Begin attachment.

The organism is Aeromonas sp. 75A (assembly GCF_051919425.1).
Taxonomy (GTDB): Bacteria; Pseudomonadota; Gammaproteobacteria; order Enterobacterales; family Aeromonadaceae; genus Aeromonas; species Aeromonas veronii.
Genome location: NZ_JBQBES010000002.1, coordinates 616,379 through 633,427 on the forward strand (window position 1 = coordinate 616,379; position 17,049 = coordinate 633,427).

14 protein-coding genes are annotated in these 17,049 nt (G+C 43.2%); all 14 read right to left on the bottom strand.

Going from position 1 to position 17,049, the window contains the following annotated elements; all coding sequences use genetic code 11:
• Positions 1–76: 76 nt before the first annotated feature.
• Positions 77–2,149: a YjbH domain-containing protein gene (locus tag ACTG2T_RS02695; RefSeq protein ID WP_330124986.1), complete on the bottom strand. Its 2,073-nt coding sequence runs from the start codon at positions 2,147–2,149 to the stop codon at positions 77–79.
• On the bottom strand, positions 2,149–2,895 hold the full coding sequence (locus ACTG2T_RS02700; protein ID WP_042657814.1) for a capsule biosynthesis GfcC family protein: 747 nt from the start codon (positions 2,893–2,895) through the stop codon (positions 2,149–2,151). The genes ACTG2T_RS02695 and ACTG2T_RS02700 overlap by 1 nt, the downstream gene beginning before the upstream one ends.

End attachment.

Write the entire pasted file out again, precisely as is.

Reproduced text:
The organism is Aeromonas sp. 75A (assembly GCF_051919425.1).
Taxonomy (GTDB): Bacteria; Pseudomonadota; Gammaproteobacteria; order Enterobacterales; family Aeromonadaceae; genus Aeromonas; species Aeromonas veronii.
Genome location: NZ_JBQBES010000002.1, coordinates 616,379 through 633,427 on the forward strand (window position 1 = coordinate 616,379; position 17,049 = coordinate 633,427).

14 protein-coding genes are annotated in these 17,049 nt (G+C 43.2%); all 14 read right to left on the bottom strand.

Going from position 1 to position 17,049, the window contains the following annotated elements; all coding sequences use genetic code 11:
• Positions 1–76: 76 nt before the first annotated feature.
• Positions 77–2,149: a YjbH domain-containing protein gene (locus tag ACTG2T_RS02695; RefSeq protein ID WP_330124986.1), complete on the bottom strand. Its 2,073-nt coding sequence runs from the start codon at positions 2,147–2,149 to the stop codon at positions 77–79.
• On the bottom strand, positions 2,149–2,895 hold the full coding sequence (locus ACTG2T_RS02700; protein ID WP_042657814.1) for a capsule biosynthesis GfcC family protein: 747 nt from the start codon (positions 2,893–2,895) through the stop codon (positions 2,149–2,151). The genes ACTG2T_RS02695 and ACTG2T_RS02700 overlap by 1 nt, the downstream gene beginning before the upstream one ends.